Quantric Dream’s most recent effort depicts a grimly-futuristic Detroit, on the brink of civil unrest. In David Cage’s creative vision, the City has become preeminent in the Western World – the ravages of global warming having rendered coastal regions of the United States inhospitable. The game begins with Chloe, our fourth-wall-breaking android tour guide, informing us that: “This is not just a story. This is our future.” The first of many signs that the game takes itself a little too seriously.
Courtesy of Cyberlife, the World’s first trillion dollar company, the human race has become insidiously dependent on androids – artificially-intelligent, humanoid robots, whom they use and abuse in various servile capacities. The critical role of androids within society only serves to foster hatred in the humans of Cage’s World, who mistrust and malign their robotic counterparts. At its core, Detroit is a story about the injustice the androids face, and the narrative is particularly concerned with the way in which they respond to humanity’s malignance.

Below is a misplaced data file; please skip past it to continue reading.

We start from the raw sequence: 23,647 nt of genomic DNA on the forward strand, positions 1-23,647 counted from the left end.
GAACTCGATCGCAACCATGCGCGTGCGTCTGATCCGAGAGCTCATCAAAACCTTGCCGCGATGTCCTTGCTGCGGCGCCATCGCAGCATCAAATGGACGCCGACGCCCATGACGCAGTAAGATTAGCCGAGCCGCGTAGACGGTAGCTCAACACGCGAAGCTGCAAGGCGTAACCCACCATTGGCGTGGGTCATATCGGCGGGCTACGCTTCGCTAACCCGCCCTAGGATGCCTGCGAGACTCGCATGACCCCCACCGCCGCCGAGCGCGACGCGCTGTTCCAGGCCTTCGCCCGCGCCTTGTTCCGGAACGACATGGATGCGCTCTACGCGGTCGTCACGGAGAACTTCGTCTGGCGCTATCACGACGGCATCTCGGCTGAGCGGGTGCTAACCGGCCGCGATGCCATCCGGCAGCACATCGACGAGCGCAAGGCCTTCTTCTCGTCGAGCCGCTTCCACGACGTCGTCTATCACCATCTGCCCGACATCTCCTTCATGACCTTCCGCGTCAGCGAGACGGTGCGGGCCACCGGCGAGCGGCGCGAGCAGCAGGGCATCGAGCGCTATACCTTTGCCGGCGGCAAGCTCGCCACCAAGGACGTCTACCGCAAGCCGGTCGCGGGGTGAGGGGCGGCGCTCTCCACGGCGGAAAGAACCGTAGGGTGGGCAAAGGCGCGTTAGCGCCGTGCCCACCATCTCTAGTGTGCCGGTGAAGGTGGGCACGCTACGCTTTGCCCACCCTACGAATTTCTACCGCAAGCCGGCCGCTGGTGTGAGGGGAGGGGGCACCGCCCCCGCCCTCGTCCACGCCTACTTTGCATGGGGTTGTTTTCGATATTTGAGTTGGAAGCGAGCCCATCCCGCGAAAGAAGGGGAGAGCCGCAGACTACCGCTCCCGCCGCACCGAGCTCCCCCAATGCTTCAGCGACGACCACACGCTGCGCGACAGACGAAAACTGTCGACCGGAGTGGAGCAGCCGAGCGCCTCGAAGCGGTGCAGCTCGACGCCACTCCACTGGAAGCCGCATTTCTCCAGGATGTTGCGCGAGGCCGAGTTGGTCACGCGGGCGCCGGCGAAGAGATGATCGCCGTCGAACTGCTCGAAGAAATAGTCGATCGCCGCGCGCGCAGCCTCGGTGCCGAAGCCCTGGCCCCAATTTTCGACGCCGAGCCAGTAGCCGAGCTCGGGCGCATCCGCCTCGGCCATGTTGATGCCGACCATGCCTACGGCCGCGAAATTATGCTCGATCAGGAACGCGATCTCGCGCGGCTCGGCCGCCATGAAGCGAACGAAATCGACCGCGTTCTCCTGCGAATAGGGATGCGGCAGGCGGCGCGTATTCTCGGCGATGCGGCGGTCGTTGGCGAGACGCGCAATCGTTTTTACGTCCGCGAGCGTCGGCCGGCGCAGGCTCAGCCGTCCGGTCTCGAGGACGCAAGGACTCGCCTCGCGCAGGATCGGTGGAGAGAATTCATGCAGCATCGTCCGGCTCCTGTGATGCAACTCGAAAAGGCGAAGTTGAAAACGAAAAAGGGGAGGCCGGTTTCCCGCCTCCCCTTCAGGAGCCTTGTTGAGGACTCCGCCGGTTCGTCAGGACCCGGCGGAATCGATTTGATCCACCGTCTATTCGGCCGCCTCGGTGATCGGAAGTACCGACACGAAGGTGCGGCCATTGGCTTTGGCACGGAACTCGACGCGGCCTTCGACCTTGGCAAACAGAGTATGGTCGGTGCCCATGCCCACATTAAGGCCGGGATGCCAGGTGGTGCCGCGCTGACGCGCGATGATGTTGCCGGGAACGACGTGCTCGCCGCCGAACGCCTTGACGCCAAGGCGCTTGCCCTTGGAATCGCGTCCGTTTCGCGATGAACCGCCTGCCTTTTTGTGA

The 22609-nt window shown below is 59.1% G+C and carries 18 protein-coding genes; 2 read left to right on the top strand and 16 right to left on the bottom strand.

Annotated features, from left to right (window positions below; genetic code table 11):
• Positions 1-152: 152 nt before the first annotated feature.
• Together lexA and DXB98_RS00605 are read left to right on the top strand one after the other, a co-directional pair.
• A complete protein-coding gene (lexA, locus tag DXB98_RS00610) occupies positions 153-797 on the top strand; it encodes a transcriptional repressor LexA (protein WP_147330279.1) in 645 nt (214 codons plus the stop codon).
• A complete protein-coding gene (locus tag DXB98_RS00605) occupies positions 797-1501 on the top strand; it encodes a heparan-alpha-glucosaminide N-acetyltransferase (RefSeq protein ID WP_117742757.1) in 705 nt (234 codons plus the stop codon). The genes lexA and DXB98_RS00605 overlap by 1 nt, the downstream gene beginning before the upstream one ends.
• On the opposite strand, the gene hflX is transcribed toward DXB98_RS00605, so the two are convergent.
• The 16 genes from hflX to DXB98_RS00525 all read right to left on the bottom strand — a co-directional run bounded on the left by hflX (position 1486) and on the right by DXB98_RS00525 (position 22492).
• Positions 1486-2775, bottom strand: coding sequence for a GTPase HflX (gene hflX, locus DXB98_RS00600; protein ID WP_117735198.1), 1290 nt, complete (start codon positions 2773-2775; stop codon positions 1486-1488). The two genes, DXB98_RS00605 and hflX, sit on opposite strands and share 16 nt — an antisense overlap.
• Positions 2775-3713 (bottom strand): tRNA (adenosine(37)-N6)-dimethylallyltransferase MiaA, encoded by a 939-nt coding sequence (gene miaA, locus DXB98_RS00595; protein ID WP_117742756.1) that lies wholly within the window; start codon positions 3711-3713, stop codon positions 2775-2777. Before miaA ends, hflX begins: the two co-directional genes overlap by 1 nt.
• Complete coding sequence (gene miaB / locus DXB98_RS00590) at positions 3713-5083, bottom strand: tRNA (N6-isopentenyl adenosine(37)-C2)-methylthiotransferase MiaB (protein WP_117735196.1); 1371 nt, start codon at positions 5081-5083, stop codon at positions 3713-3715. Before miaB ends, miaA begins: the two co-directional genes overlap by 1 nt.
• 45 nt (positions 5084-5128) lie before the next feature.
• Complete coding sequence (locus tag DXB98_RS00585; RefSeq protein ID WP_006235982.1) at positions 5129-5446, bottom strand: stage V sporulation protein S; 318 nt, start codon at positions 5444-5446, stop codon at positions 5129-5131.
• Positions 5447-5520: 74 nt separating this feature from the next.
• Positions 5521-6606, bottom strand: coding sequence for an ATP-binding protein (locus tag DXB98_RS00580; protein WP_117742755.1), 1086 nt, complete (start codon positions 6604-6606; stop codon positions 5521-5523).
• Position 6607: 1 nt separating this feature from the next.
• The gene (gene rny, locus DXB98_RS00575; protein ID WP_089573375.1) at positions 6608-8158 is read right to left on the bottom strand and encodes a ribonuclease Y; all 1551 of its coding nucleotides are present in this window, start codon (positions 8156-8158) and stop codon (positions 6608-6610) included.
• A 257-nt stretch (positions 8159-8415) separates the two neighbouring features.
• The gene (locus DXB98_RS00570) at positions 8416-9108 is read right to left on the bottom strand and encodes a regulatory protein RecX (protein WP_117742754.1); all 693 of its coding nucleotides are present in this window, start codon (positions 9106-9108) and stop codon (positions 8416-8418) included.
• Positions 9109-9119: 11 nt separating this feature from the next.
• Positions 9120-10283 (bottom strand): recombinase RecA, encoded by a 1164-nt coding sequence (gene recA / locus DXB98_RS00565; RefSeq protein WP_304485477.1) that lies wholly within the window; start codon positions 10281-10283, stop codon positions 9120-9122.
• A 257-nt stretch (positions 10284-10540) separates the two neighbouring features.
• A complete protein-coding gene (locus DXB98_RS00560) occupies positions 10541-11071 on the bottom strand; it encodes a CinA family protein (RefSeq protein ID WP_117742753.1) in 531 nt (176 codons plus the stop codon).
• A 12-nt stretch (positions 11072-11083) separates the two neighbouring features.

Though they were programmed to be subservient, the androids that inhabit Cage’s vision for our future have begun to fight back. In response to threats of violence, or the threat of their own obsolecence, an increasing number of androids – known as ‘Deviants’ – are rising up to kill their oppressors. Suspecting this to be the result of a glitch in their programming, Cyberlife sends Connor – one of the game’s three, android protagonists – to investigate a series of Android-on-Human crimes. It’s all very Bladerunner.
Whilst Connor and his partner, the irascible Detective Anderson, do their level best to track down and decommision the Deviants, Markus and Kara (the game’s other playable characters) – predictably enough – become deviant, and in this way the game deftly entwines the fates of the trio. The result is that it’s often hard to know who you’re rooting for, and who to side with, in any given moment. The game thrives on forcing you to make snap judgements, the results of which can often result in a character’s untimely demise.